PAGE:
August 10, 2009
by Lisa Montgomery
Most people head to the nearest sports bar when they want to watch more than one football game at once. The owners of this 12,000-square-foot home in San Diego, Calif., just walk upstairs to their newly constructed game room.
High-level sports viewing was the impetus for building the space, says custom electronics professional Ryan Lipkovicius of Audio Impact in San Diego, Calif. “One of the owners is a football fanatic, so a top priority when building the house was to have a room dedicated to it.”
While the 700-square-foot game room was being constructed, Audio Impact laid out its plans. The front wall would feature an arrangement of five Pioneer plasma TVs: one 60-inch display in the middle, flanked by two Elite 42-inchers on either side.
Each display would be fed by its own high-def satellite receiver and controlled by the same Control4 touchpanel. It’s cool enough to be able to press one button to turn on five games simultaneously, but Lipkovicius took the cool factor up several notches by enabling the owners to move the images to whichever screen they want—plus operate the room’s lighting and heating and cooling—all through the one touchpanel.
Engaging a sports button on the lighting menu, for example, activates the lights by the bar at the back of the room. Touching movie, on the other hand, fades out the lights, and the owners can activate their Sony Blu-ray player and direct the movie onto the 60-inch display. There’s also a button that pulls a view of the front door surveillance camera onto the screen.
Lipkovicius could have stopped right at the game room, but he was able to stretch the homeowners’ $150,000 budget to include other features. The master bathroom, for example, was fitted with a 32-inch Sharp TV and a Control4 keypad. The TV was positioned behind a pane of two-way glass that functions as the vanity mirror. The Control4 keypad was planted on the wall near the bathroom entrance so that the owners can set the display and lights the instant they step inside. On the keypad is a button for each homeowner. One button tunes the TV to CNN; the other to a favorite sports channel. The bathroom lights also brighten when either button is engaged, but only if it’s nighttime.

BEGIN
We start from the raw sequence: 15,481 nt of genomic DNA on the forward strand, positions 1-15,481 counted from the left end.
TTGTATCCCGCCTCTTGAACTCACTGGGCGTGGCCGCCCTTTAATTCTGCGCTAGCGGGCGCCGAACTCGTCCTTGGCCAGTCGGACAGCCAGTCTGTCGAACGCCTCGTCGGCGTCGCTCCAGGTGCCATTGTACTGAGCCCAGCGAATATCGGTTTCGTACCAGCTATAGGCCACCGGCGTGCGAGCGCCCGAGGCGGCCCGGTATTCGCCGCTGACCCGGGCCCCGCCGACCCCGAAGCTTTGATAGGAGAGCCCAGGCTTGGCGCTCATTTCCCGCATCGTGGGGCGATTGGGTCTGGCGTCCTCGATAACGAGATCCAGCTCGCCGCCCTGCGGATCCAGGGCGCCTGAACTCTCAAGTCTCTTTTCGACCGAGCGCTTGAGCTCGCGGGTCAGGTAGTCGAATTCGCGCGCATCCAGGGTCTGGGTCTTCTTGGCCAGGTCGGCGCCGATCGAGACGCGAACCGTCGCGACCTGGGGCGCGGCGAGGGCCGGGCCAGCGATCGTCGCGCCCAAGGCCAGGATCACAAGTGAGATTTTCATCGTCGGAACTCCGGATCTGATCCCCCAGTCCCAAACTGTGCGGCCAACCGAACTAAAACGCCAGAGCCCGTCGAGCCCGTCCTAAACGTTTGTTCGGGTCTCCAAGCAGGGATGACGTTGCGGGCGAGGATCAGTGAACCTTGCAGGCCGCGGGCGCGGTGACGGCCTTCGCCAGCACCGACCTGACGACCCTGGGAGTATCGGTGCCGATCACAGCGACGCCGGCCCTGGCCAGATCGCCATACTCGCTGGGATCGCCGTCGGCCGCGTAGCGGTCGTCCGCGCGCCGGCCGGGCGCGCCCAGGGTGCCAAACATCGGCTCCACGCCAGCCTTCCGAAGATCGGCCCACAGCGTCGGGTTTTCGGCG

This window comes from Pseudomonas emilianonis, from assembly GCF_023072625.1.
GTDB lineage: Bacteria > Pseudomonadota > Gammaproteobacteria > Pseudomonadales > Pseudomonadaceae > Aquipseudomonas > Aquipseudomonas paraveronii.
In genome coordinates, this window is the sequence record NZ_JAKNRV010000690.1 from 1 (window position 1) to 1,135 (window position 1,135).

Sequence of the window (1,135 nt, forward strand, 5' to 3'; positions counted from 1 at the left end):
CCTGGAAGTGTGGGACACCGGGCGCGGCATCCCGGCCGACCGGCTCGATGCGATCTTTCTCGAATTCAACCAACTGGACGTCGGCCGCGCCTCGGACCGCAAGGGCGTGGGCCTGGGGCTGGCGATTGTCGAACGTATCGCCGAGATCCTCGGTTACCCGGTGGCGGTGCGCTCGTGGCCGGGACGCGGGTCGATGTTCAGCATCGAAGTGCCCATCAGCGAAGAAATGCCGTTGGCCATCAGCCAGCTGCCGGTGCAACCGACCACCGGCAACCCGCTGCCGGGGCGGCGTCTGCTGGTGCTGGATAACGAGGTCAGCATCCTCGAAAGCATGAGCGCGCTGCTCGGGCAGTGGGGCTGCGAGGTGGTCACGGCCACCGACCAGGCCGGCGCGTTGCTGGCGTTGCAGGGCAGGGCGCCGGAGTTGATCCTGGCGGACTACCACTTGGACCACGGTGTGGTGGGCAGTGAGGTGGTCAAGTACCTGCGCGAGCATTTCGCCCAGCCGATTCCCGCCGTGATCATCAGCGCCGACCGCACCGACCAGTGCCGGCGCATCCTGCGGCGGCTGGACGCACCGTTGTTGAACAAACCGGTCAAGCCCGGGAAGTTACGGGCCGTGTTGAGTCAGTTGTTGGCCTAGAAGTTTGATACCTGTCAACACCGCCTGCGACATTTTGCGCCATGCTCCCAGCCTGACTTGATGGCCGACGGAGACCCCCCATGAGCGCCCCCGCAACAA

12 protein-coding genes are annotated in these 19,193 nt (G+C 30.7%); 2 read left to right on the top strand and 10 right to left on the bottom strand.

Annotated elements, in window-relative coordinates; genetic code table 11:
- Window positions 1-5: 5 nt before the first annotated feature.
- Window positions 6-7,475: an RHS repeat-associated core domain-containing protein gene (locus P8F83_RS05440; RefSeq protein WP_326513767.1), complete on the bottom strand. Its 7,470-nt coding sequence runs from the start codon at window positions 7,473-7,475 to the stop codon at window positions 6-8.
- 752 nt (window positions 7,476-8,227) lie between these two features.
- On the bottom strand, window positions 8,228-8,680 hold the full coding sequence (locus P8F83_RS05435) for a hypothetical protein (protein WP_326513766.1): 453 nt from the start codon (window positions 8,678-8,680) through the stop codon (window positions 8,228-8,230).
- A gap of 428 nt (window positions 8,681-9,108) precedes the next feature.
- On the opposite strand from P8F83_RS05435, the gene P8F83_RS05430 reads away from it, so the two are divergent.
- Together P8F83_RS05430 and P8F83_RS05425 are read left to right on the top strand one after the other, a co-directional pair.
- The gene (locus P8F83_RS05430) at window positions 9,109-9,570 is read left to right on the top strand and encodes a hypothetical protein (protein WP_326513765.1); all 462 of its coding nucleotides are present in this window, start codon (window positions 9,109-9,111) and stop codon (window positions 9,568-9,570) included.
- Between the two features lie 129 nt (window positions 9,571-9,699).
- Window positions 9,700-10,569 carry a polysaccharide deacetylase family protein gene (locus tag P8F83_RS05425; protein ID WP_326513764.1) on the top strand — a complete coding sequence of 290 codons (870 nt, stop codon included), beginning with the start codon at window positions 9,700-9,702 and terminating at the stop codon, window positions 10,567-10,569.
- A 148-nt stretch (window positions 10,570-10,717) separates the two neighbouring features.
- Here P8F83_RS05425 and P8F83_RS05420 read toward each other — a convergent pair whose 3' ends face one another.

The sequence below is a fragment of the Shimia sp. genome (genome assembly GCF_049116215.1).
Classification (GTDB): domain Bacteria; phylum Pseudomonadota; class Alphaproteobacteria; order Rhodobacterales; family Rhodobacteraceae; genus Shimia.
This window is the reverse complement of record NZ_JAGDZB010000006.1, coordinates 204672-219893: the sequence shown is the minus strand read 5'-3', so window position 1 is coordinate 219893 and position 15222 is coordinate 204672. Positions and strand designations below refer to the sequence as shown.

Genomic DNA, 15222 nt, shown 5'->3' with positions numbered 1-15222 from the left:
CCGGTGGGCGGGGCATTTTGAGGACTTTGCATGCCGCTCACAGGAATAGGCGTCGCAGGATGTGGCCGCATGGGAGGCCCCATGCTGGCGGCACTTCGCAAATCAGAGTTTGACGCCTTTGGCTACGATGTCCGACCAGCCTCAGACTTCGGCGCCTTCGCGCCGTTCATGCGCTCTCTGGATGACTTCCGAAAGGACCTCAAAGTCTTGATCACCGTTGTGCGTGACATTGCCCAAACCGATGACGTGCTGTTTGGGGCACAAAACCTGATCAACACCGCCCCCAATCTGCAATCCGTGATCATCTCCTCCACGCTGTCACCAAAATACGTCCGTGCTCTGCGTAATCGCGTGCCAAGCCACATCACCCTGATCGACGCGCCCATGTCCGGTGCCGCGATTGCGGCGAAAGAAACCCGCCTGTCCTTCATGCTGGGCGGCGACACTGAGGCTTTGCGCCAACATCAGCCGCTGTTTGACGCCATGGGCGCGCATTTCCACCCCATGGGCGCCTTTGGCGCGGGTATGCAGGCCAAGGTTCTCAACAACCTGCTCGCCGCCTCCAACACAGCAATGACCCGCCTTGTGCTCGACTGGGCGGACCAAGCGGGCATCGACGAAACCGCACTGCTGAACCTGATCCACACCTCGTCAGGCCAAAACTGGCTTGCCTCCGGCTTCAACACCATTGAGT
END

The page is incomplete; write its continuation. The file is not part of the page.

Lighting scenes like this occur in other areas of the home, as well. When either the front or side entrance door opens, a sensor trips, which signals the Control4 system to light a pathway to the kitchen and master bedroom. If the GE security system is set off, several lights throughout the house flash and an email is sent to the homeowners.
The owners’ favorite scene, though, says Lipkovicius, is “goodbye.” This one command turns off all the lighting, audio and video equipment and turns down the HVAC system. “It saves them from having to run around the house to turn things off every time they want to leave.”
Interestingly, whole-house lighting control was one of the last features the owners integrated into their home. It wasn’t until they experienced the lighting arrangements in the game room that they requested similar setups for the rest of the residence. Lipkovicius figured they might. He and his team utilized wireless switches and dimmers to simplify the installation of those add-ons an prewired the house extensively for future upgrades.
At a Glance
How long did it take?
Design: 2 days
Prewire: 3½ weeks
Installation: 1 week
Programming: 4 days
The biggest part of the budget? TVs and video equipment
Lisa Montgomery has been writing about home technology for 15 years, with a focus on the impact of electronics on a modern lifestyle.